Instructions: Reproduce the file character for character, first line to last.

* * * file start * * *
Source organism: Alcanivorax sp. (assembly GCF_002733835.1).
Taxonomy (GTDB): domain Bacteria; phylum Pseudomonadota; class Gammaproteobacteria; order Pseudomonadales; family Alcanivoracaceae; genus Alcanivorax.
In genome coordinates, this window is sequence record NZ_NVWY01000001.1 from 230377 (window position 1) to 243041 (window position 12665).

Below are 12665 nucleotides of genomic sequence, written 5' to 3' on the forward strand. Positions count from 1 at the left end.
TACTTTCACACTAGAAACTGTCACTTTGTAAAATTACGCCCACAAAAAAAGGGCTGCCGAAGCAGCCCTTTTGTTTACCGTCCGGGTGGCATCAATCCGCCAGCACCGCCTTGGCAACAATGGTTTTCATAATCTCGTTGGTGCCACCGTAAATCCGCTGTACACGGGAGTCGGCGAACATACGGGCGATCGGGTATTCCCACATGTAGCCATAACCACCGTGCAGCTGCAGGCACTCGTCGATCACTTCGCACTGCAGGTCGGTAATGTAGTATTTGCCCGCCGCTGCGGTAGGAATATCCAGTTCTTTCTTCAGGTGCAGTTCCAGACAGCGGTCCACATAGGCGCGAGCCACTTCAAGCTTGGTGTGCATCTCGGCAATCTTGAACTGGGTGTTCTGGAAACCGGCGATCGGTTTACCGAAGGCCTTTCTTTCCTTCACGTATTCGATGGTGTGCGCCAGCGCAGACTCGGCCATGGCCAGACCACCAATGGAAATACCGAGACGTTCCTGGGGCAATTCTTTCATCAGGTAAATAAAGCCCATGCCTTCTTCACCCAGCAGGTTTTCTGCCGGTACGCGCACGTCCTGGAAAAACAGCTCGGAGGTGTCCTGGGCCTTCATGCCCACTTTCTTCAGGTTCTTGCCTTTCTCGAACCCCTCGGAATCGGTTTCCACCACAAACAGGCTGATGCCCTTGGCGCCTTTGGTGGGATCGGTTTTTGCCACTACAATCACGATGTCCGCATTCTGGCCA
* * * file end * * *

Source organism: Alcanivorax sp. (assembly GCF_002733835.1).
Taxonomy (GTDB): domain Bacteria; phylum Pseudomonadota; class Gammaproteobacteria; order Pseudomonadales; family Alcanivoracaceae; genus Alcanivorax.
In genome coordinates, this window is sequence record NZ_NVWY01000001.1 from 230377 (window position 1) to 243041 (window position 12665).

Below are 12665 nucleotides of genomic sequence, written 5' to 3' on the forward strand. Positions count from 1 at the left end.
TACTTTCACACTAGAAACTGTCACTTTGTAAAATTACGCCCACAAAAAAAGGGCTGCCGAAGCAGCCCTTTTGTTTACCGTCCGGGTGGCATCAATCCGCCAGCACCGCCTTGGCAACAATGGTTTTCATAATCTCGTTGGTGCCACCGTAAATCCGCTGTACACGGGAGTCGGCGAACATACGGGCGATCGGGTATTCCCACATGTAGCCATAACCACCGTGCAGCTGCAGGCACTCGTCGATCACTTCGCACTGCAGGTCGGTAATGTAGTATTTGCCCGCCGCTGCGGTAGGAATATCCAGTTCTTTCTTCAGGTGCAGTTCCAGACAGCGGTCCACATAGGCGCGAGCCACTTCAAGCTTGGTGTGCATCTCGGCAATCTTGAACTGGGTGTTCTGGAAACCGGCGATCGGTTTACCGAAGGCCTTTCTTTCCTTCACGTATTCGATGGTGTGCGCCAGCGCAGACTCGGCCATGGCCAGACCACCAATGGAAATACCGAGACGTTCCTGGGGCAATTCTTTCATCAGGTAAATAAAGCCCATGCCTTCTTCACCCAGCAGGTTTTCTGCCGGTACGCGCACGTCCTGGAAAAACAGCTCGGAGGTGTCCTGGGCCTTCATGCCCACTTTCTTCAGGTTCTTGCCTTTCTCGAACCCCTCGGAATCGGTTTCCACCACAAACAGGCTGATGCCCTTGGCGCCTTTGGTGGGATCGGTTTTTGCCACTACAATCACGATGTCCGCATTCTGGCCA